Mr. Kerr recommended that Dr. Brawley purchase a second Northwestern disability policy. (Doc. 1-1 at 11 ¶ 11). Dr. Brawley agreed and the second policy, number D-560360, was issued on November 10, 1987 (the “1987 Policy”). Id. The 1987 Policy “remained in full force and effect until April 10, 2017, long after [Dr. Brawley] became disabled.” Id.

         In December of 1989, Mr. Kerr and Dr. Brawley met again to discuss Dr. Brawley's disability insurance needs. (Doc. 1-1 at 11 ¶ 12). Because Dr. Brawley's “practice-based income had increased, ” Mr. Kerr recommended a corresponding adjustment to Dr. Brawley's monthly benefit. Id. Mr. Kerr further indicated that the proposed policy was “virtually identical to his previous Northwestern policies in terms of its definition of ‘total disability.'” Id. Dr. Brawley accepted Mr. Kerr's recommendation and the third policy, number D-727-724, was issued on January 10, 1990 (the “1990 Policy”). Id. The 1990 Policy “remained in full force and effect until April 10, 2017, long after [Dr. Brawley] became disabled.” (Id. at 12 ¶ 12).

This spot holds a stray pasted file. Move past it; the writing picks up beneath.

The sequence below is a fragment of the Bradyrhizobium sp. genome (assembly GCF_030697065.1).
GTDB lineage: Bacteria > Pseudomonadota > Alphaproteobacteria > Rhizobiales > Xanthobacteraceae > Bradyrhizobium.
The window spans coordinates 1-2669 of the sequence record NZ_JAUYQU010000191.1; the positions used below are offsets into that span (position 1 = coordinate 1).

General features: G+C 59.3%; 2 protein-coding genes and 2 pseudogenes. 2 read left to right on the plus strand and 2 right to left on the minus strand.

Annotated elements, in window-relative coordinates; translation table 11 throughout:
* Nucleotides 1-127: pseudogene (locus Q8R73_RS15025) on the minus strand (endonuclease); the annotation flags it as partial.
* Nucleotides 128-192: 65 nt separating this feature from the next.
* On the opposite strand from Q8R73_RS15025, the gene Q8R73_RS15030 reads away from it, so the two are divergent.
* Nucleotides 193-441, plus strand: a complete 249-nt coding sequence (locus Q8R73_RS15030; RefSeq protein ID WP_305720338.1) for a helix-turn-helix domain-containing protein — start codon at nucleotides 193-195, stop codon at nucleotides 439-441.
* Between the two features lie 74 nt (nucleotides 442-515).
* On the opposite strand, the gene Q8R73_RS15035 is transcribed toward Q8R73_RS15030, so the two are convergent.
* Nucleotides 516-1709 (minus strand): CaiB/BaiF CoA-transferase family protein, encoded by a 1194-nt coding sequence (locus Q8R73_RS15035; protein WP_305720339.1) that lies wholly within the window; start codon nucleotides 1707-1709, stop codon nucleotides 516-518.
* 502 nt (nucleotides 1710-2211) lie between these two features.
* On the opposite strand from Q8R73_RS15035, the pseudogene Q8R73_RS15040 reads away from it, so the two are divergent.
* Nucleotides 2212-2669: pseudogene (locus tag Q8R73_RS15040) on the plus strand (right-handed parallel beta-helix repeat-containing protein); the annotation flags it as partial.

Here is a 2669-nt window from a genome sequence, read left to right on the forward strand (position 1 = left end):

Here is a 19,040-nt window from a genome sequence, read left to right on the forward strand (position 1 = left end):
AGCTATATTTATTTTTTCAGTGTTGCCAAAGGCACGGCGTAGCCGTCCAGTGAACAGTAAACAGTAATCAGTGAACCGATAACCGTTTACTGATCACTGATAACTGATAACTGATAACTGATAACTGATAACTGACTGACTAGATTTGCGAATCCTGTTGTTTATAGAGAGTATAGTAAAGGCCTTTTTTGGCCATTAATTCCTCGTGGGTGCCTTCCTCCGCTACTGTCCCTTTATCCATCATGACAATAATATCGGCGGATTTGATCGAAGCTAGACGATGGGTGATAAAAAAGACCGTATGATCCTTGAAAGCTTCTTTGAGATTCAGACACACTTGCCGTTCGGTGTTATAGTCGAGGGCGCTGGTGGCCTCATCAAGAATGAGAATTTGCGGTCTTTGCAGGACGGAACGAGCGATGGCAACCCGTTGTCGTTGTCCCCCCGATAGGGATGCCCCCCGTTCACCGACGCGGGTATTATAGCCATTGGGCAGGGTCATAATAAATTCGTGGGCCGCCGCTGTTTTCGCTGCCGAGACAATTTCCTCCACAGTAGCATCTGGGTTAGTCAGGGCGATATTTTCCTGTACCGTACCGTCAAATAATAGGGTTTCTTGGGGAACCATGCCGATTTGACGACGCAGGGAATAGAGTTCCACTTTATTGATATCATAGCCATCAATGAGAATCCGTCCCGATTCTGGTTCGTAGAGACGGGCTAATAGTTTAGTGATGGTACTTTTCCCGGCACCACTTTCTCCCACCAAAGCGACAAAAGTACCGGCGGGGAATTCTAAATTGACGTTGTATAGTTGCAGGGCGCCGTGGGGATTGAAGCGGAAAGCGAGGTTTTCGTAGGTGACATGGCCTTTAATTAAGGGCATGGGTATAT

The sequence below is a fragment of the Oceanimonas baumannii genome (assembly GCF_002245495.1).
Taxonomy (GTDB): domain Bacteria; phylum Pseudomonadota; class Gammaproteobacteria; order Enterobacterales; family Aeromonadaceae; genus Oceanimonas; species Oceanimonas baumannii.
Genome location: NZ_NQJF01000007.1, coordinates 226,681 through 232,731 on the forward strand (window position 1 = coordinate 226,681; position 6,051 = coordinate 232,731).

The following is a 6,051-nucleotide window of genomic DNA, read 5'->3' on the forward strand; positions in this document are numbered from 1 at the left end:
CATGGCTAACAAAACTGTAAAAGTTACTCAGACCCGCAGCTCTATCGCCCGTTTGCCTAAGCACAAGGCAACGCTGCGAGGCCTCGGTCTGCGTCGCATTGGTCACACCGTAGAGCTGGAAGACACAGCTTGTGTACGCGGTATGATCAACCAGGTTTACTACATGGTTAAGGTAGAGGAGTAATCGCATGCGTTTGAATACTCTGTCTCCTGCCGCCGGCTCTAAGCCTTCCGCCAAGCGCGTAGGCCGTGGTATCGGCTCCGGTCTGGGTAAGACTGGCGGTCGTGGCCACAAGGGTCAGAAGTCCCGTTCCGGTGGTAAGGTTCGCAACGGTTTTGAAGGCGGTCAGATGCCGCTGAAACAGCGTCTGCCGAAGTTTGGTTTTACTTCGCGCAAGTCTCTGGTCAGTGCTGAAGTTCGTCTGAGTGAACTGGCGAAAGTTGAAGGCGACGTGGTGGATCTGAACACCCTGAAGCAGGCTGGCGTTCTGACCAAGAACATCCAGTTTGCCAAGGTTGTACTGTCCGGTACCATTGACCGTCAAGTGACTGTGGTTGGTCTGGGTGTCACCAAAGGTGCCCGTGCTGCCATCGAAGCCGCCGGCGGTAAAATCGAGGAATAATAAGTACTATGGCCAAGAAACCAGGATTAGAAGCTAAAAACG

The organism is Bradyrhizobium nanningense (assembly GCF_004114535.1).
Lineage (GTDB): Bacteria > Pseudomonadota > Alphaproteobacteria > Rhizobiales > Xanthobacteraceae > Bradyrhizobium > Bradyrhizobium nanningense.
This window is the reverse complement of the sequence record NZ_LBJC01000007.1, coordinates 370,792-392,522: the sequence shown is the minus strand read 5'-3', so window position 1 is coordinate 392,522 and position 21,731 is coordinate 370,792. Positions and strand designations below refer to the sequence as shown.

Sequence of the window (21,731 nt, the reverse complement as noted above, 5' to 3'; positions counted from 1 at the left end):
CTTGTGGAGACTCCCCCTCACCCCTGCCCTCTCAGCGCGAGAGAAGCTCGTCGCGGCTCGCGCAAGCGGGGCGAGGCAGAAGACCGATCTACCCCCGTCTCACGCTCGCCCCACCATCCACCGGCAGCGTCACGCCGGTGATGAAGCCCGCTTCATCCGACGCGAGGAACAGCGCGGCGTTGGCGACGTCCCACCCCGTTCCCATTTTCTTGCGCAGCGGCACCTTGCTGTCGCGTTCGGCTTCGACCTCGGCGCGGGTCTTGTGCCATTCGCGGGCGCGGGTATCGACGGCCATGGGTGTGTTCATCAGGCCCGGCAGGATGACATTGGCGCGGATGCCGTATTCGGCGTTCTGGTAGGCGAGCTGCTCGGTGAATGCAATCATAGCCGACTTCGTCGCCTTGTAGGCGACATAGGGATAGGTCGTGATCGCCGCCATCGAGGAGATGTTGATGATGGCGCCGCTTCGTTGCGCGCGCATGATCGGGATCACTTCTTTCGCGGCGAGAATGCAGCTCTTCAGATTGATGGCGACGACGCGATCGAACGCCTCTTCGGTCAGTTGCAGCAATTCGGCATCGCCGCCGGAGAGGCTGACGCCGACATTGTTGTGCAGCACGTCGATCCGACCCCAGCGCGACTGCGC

In March of 2002, Mr. Kerr and Dr. Brawley met again to discuss Dr. Brawley's disability insurance needs. (Doc. 1-1 at 12 ¶ 13). Because of the continued growth of Dr. Brawley's practice, Mr. Kerr again recommended a corresponding adjustment of Dr. Brawley's monthly benefit, but this time he proposed that Mr. Kerr purchase two policies. Id. Mr. Kerr “confirmed that the policies he was recommending were essentially the same as the prior policies.” Id. “Again, [Dr. Brawley] accepted [Dr.] Kerr's recommendation and “the fourth and fifth policies, numbers D1-451-476 and D1-451-480, were issued on March 10, 2002 (the ‘476 Policy' and ‘480 Policy' respectively, and collectively, the ‘2002 Policies').” (Id. at 12 ¶ 14). The 2002 Policies “remained in full force and effect until April 10, 2017, long after [Dr. Brawley] became disabled.” Id.